Have fun on vacation! When you come back you should co-write a treatise with Stannis Baratheon on how to combat the Westerosi sex trade. *goes back to reading The Girl Who Played With Fire*

Also, you can bash my Jaime all you want but for the love of all that's holy spell the poor man's name right!! :P

Errant Knave said...

Oh, for the love of all that is holy! What is wrong with me? And I LIKE Jaime. What's next? Caitlyn? Sandro? Danny? Ugh. *smacking myself upside the head

I can't say I'm a Rhaegar-hater, but while I think there are several allegedly awesome things about him, the thing that always bothered me was that he was married to Elia. "R+L 4eva" might be all tragic and romantic, but... there's that wife and kid to think about as well. I'm curious why that hasn't been a bigger factor so far. I was hoping someone like Oberyn would have an opinion on the matter, but the only one still upset about the way things fell out is Robert. So the Rhaegar/Elia relationship is one of two that haven't been explained to my liking. The other is Ned/Ashara, although a rumour isn't the same thing as a marriage.

To make a long story short, I don't know what to think about Rhaegar.

Oh, are there any inappropriate sexual situations in the Stieg Larsson books? I am all innocence.

Stannis already contacted me about the treatise, but talks ultimately broke down. He's against anything related to sex (except for Melisandre), and I'm just against child prostitution and funding mafias. He decided my morals weren't rigid enough. I expect my shadow to turn on me any day now.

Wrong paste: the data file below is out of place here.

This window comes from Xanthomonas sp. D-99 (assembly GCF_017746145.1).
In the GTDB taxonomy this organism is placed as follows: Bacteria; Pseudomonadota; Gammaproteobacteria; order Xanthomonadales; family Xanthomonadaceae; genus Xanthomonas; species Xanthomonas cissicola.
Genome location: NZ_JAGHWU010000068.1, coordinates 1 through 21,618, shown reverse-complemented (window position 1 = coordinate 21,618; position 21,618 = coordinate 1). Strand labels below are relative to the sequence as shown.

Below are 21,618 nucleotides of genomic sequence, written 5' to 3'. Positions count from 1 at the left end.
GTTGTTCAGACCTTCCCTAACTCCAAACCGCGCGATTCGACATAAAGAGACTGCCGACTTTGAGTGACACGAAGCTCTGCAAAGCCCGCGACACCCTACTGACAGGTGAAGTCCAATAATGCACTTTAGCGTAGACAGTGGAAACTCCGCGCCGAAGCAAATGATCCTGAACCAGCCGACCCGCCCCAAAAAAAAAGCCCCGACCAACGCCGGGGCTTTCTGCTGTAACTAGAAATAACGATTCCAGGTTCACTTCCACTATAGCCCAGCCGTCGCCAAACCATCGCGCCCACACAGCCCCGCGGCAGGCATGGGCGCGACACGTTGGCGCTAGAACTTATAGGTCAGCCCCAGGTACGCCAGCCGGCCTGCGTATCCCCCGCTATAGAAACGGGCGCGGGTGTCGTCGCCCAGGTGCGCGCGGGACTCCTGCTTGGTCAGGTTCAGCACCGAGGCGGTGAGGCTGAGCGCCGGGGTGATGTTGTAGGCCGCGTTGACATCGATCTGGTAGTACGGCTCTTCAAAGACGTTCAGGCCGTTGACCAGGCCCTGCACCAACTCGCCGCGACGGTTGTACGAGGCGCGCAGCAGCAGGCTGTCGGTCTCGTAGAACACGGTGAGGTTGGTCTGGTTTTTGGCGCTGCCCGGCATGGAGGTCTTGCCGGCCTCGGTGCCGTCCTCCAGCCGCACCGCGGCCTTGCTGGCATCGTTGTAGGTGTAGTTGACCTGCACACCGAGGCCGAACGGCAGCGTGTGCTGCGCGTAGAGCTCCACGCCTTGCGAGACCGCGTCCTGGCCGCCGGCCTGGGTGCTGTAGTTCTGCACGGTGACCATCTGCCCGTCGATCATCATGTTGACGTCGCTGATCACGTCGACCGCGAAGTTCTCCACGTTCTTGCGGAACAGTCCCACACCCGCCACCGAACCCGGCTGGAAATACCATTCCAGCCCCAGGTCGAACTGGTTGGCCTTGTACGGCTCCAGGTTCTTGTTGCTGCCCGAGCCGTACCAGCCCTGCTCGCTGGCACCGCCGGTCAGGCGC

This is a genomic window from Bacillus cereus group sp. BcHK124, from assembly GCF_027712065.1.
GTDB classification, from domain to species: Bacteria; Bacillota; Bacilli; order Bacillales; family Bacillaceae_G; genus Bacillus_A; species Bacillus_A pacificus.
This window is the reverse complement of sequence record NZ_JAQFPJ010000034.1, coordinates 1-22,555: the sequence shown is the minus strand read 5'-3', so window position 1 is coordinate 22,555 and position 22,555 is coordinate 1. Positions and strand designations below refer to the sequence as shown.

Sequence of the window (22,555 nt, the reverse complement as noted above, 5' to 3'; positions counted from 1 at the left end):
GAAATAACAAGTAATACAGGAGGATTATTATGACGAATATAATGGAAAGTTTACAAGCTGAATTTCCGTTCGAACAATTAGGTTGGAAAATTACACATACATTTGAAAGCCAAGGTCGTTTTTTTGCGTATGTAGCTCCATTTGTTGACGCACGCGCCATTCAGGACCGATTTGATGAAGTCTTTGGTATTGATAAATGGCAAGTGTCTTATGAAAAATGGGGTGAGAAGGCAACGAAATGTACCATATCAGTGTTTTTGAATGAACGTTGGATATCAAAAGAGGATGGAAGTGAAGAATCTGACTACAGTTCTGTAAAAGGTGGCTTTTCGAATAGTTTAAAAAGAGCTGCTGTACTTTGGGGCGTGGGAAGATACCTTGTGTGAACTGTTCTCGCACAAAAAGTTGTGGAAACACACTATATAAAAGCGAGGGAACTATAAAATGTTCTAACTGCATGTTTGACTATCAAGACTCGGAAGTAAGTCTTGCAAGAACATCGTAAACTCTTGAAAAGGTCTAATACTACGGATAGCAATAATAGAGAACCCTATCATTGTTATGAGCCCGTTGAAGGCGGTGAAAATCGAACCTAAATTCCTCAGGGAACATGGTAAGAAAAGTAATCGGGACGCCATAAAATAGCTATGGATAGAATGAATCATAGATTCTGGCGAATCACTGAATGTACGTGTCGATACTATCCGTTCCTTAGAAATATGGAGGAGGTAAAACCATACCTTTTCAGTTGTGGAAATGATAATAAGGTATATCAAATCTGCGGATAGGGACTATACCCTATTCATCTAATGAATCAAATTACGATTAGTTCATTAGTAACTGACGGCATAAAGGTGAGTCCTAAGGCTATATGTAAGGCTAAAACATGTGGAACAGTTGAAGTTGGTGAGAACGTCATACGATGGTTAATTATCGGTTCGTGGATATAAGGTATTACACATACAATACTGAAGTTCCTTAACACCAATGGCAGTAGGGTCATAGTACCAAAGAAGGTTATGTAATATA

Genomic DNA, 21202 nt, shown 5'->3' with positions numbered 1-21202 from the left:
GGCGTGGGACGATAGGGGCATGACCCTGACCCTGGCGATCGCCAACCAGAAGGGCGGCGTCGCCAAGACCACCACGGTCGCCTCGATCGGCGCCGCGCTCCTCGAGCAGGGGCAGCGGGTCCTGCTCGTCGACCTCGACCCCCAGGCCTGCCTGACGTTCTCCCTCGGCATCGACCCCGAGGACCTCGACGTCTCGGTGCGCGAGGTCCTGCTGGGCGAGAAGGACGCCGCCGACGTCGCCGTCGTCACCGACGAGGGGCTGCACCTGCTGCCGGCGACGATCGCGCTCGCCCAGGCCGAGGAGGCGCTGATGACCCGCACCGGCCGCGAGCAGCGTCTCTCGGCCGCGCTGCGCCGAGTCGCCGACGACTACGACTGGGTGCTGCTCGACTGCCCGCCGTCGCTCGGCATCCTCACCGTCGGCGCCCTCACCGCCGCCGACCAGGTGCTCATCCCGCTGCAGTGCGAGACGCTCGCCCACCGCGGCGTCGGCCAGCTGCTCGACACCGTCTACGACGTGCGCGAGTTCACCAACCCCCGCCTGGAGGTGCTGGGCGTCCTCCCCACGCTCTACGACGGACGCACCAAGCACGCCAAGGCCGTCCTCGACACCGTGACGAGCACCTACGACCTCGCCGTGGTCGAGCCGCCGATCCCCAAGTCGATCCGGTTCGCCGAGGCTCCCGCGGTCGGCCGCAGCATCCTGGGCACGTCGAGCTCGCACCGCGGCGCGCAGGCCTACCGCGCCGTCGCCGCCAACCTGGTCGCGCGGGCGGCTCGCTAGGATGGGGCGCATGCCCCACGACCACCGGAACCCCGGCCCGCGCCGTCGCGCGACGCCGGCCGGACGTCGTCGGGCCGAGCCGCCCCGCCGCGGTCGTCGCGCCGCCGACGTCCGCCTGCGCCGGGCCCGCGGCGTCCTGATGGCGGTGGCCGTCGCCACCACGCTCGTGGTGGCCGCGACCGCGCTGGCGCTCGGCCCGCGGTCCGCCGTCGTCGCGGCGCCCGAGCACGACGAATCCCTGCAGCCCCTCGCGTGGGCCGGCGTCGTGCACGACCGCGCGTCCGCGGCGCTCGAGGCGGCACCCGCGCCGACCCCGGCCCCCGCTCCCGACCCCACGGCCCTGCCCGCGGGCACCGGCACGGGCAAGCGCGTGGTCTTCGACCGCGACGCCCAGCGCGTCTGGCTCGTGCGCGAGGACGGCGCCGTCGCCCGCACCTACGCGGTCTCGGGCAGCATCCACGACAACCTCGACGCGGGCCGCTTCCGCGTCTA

Of course, if that doesn't happen, I'll be enjoying my vacation. Thank you.

Lya said...

It's possible that the reason Oberyn "doesn't have an opinion on the matter" is that he's actually relieved Rhaegar is philandering, because that means he [Oberyn] gets Elia all to himself. I mean, when he went up agains the Mountain he didn't seem like somebody who was in his right mind. Driven out of his mind with grief, probably, because he loved Elia so much, and still hasn't gotten over her some fifteen (?) years later.

But your point about how Rhaegar abandoned not just Elia but Aegon and Rhaenys is well taken.

The Girl With the Dragon Tattoo is about serial murder and pedophlia with a liberal dose of BDSM. The Girl Who Played With Fire is about the Scandinavian sex trade. At this rate The Girl Who Kicked the Hornets' Nest is going to be about how North America + Europe is actually one big narcotics trafficking + prostitution emporium. Seven help us all.

Errant Knave said...

Oberyn and Elia.. like I said, I'm waiting for more explicit explanations. I wonder if we'll get them.

I meant "wife and kids", not "wife and kid". It looks like I made one of Elia's kids disappear. I started small by changing the spelling of names. Now I'm out to alter genealogy.

I fibbed about being innocent, but I thought the Larsson books were murder mysteries that included some sex. Interesting. Aside from being bestsellers, I hear differing opinions about their quality. And the Hornet's Nest is already available in Canada. I understand it wasn't supposed to be on sale yet, but booksellers jumped the gun. No idea about availability in the US.

mel said...

i am lost on this series of re-read posts, but i must respond to your comment.
a) the poem was in french
b) it was fruit and dessert themed
c) bold, innuendo filled fruits
d) you can see it in person in the fall
hope all is well. enjoy your euro-trip, and if you find yourself in the south of france before wednesday....

Rogerdering said...

Yes. All hail Rheagar. The man that knighted Gregor, rode past his pregnant wife to award another, already betrothed woman his Queen of love and beauty, ran off with her, took the better part of a year doing her before trying to help out fix the mess in created (including the death of his loves brother and father).

What an awesome guy. Ned would so respect this man obvious honour.

Errant Knave said...

Do I detect a tongue-in-cheek comment? ;) Yes, there's plenty of skewed morality to go around. I think my second comment on this post sort of sums up how I feel about Rhaegar, but if not, here it is in a nutshell: ambivalent. The little we know about him doesn't add up to a complete portrait of the man.